Senior show Coming Apart opens tonight

12 Dec

“I want a divorce.”

This is how Jourdan Turntine’s upcoming senior theatre project, the romantic comedy Coming Apart, begins.

“It’s a play about a romance novelist and humor columnist who are married,” Turntine said. “It’s a lot of fun. I really wanted a play that would brighten up the main stage after these tragedies, and this was perfect.”

Turntine plays Fran, the lead, opposite Chris Lakin, senior, who plays Colin. Also appearing are Aaron Gotzon, sophomore, and Rachel DeVilbiss, senior, as Bert and Sylvia, respectively.

“They’re all great,” Turntine said. “And Chris is absolutely hilarious.”

“I got into theatre at Jewell to spend more time with my girlfriend,” Lakin said. “Then last spring, Jourdan asked me to audition for her show. I was flattered, because I don’t really think I’m a good actor, but I was even more surprised when I was cast as a lead!”

Turntine started looking for her senior theatre play last fall. “Coming Apart was actually the first one I read,” she said. “I read a bunch, but this one was pretty much perfect.”

Senior theatre projects require the student to find the script, cast actors, design costumes, setting, lights and sound. Turntine was given a budget of $300 to produce Coming Apart. “My biggest expense has been paint,” Turntine said. “The costumes are from the actors’ wardrobes, and a lot of the other stuff was already around here.”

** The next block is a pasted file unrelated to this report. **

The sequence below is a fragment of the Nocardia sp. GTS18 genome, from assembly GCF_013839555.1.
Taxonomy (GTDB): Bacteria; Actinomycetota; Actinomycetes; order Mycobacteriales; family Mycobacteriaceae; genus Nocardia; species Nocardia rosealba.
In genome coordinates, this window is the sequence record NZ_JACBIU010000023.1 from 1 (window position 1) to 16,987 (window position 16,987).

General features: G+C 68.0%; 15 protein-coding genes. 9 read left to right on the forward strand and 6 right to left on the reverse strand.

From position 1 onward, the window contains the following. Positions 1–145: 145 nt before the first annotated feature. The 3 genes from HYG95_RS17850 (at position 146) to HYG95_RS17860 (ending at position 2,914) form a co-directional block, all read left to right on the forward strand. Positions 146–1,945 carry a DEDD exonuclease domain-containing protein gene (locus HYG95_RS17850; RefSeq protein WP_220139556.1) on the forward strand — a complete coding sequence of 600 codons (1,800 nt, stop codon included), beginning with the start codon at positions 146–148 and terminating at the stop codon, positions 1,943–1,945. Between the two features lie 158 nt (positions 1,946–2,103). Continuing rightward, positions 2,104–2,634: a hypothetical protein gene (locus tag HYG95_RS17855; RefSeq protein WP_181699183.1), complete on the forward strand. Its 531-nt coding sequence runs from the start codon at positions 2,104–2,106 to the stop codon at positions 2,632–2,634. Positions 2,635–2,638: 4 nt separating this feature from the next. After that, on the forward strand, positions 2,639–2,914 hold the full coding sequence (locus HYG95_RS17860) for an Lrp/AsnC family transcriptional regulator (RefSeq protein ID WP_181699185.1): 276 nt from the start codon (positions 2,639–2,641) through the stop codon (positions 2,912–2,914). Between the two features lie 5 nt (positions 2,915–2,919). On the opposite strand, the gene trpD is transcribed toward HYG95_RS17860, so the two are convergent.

The actors from the production have helped with the technical side, which is different from traditional shows.

“We all do the tech work,” Lakin said. “On main stage shows, actors don’t really have to worry about stuff like that.”

“I’ve learned a lot during this production. For one, I’ve learned how to accept help. That it’s even alright to ask for it! For example, I asked Damen [Webster, senior], my stage manager, to run to Wal-Mart for me. He’s been wonderful about that,” said Turntine. “Oh yeah, and I’ve learned a lot about theatre, too.”

Another difference between this show and regular production is the small cast. “The smaller cast is better because we can all encourage each other and really get to know each other,” Gotzon said.

Turntine will not be done with big projects after this, however. Next semester the theatre education and education double major will be student teaching before she graduates in July. Lakin is also moving on to big things; he and his sister are starting a theatre production company called Show Me ARTS. Because of this start-up, Coming Apart will be his last production at William Jewell.

“I’ve found a way to bridge my major and my love of theatre,” Lakin said. “It’s in the extreme start-up stage right now, but we have a lot of ideas.”

One of Turntine’s most memorable themes of the play is the book her character is writing. While going through the process of divorcing, the romance columnist (Turntine) starts writing a book about surviving marriage. There are flashbacks throughout the play to earlier scenes between the couple, though Turntine promises the audience won’t be confused.

“Aaron or Rachel will put signs on the stage with the date of the scene,” Turntine said. “There’s a lot of coincidences in this play,” Turntine said. “For one, one of the dates in the play is also my birthday, June 15, and one of the characters is from Kansas City.”

Another major date in the show is Dec. 12, which happens to be when the play opens. Coming Apart opens at 7 tonight and tomorrow night. Tickets are $5 each. Group tickets (five or more) are $4 each.

Published in The Hilltop Monitor, 12 December 2008

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